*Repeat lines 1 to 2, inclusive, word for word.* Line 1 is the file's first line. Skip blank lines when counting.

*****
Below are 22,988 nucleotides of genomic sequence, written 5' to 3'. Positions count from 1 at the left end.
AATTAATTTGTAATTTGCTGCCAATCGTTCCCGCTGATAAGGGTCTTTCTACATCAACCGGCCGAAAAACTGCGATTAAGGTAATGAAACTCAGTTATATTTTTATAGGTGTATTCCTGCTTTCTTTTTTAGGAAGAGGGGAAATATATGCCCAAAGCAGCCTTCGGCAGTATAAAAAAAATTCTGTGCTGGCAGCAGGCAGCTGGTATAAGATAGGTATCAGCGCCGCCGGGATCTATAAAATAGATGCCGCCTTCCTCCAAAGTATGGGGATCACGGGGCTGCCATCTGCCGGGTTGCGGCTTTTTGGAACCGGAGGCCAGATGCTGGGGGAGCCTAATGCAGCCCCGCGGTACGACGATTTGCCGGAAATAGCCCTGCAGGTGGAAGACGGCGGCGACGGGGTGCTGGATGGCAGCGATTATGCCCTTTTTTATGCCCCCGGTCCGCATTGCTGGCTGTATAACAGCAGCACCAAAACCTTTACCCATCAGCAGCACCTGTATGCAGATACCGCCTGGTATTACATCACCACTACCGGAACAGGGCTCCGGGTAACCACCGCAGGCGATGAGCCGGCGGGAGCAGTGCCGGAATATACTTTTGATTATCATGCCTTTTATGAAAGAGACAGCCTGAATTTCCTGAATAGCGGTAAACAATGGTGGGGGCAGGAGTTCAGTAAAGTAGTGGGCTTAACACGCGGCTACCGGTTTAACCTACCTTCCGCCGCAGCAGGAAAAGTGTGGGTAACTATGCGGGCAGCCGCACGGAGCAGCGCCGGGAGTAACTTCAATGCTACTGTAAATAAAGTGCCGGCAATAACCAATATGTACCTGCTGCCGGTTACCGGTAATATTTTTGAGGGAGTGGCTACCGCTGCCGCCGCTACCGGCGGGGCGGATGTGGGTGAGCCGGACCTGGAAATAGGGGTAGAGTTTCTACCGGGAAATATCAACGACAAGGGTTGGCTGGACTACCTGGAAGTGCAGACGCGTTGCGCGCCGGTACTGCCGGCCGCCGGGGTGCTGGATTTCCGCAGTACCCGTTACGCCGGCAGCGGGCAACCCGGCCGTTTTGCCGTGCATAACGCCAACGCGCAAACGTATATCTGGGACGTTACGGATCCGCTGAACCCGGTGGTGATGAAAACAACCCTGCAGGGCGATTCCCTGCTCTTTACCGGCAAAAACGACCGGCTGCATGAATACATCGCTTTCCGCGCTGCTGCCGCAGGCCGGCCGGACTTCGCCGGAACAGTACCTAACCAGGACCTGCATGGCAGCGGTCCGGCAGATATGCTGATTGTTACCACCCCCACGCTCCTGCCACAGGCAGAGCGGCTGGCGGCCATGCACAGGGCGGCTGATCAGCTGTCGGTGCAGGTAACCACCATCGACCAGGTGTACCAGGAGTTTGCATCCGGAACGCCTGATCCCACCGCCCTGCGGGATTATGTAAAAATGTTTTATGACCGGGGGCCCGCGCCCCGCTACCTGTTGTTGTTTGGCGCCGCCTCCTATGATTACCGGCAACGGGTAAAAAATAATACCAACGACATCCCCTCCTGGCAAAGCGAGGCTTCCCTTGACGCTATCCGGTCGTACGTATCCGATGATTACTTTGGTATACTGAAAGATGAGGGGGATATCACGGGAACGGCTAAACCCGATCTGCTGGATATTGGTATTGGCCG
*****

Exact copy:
Below are 22,988 nucleotides of genomic sequence, written 5' to 3'. Positions count from 1 at the left end.
AATTAATTTGTAATTTGCTGCCAATCGTTCCCGCTGATAAGGGTCTTTCTACATCAACCGGCCGAAAAACTGCGATTAAGGTAATGAAACTCAGTTATATTTTTATAGGTGTATTCCTGCTTTCTTTTTTAGGAAGAGGGGAAATATATGCCCAAAGCAGCCTTCGGCAGTATAAAAAAAATTCTGTGCTGGCAGCAGGCAGCTGGTATAAGATAGGTATCAGCGCCGCCGGGATCTATAAAATAGATGCCGCCTTCCTCCAAAGTATGGGGATCACGGGGCTGCCATCTGCCGGGTTGCGGCTTTTTGGAACCGGAGGCCAGATGCTGGGGGAGCCTAATGCAGCCCCGCGGTACGACGATTTGCCGGAAATAGCCCTGCAGGTGGAAGACGGCGGCGACGGGGTGCTGGATGGCAGCGATTATGCCCTTTTTTATGCCCCCGGTCCGCATTGCTGGCTGTATAACAGCAGCACCAAAACCTTTACCCATCAGCAGCACCTGTATGCAGATACCGCCTGGTATTACATCACCACTACCGGAACAGGGCTCCGGGTAACCACCGCAGGCGATGAGCCGGCGGGAGCAGTGCCGGAATATACTTTTGATTATCATGCCTTTTATGAAAGAGACAGCCTGAATTTCCTGAATAGCGGTAAACAATGGTGGGGGCAGGAGTTCAGTAAAGTAGTGGGCTTAACACGCGGCTACCGGTTTAACCTACCTTCCGCCGCAGCAGGAAAAGTGTGGGTAACTATGCGGGCAGCCGCACGGAGCAGCGCCGGGAGTAACTTCAATGCTACTGTAAATAAAGTGCCGGCAATAACCAATATGTACCTGCTGCCGGTTACCGGTAATATTTTTGAGGGAGTGGCTACCGCTGCCGCCGCTACCGGCGGGGCGGATGTGGGTGAGCCGGACCTGGAAATAGGGGTAGAGTTTCTACCGGGAAATATCAACGACAAGGGTTGGCTGGACTACCTGGAAGTGCAGACGCGTTGCGCGCCGGTACTGCCGGCCGCCGGGGTGCTGGATTTCCGCAGTACCCGTTACGCCGGCAGCGGGCAACCCGGCCGTTTTGCCGTGCATAACGCCAACGCGCAAACGTATATCTGGGACGTTACGGATCCGCTGAACCCGGTGGTGATGAAAACAACCCTGCAGGGCGATTCCCTGCTCTTTACCGGCAAAAACGACCGGCTGCATGAATACATCGCTTTCCGCGCTGCTGCCGCAGGCCGGCCGGACTTCGCCGGAACAGTACCTAACCAGGACCTGCATGGCAGCGGTCCGGCAGATATGCTGATTGTTACCACCCCCACGCTCCTGCCACAGGCAGAGCGGCTGGCGGCCATGCACAGGGCGGCTGATCAGCTGTCGGTGCAGGTAACCACCATCGACCAGGTGTACCAGGAGTTTGCATCCGGAACGCCTGATCCCACCGCCCTGCGGGATTATGTAAAAATGTTTTATGACCGGGGGCCCGCGCCCCGCTACCTGTTGTTGTTTGGCGCCGCCTCCTATGATTACCGGCAACGGGTAAAAAATAATACCAACGACATCCCCTCCTGGCAAAGCGAGGCTTCCCTTGACGCTATCCGGTCGTACGTATCCGATGATTACTTTGGTATACTGAAAGATGAGGGGGATATCACGGGAACGGCTAAACCCGATCTGCTGGATATTGGTATTGGCCG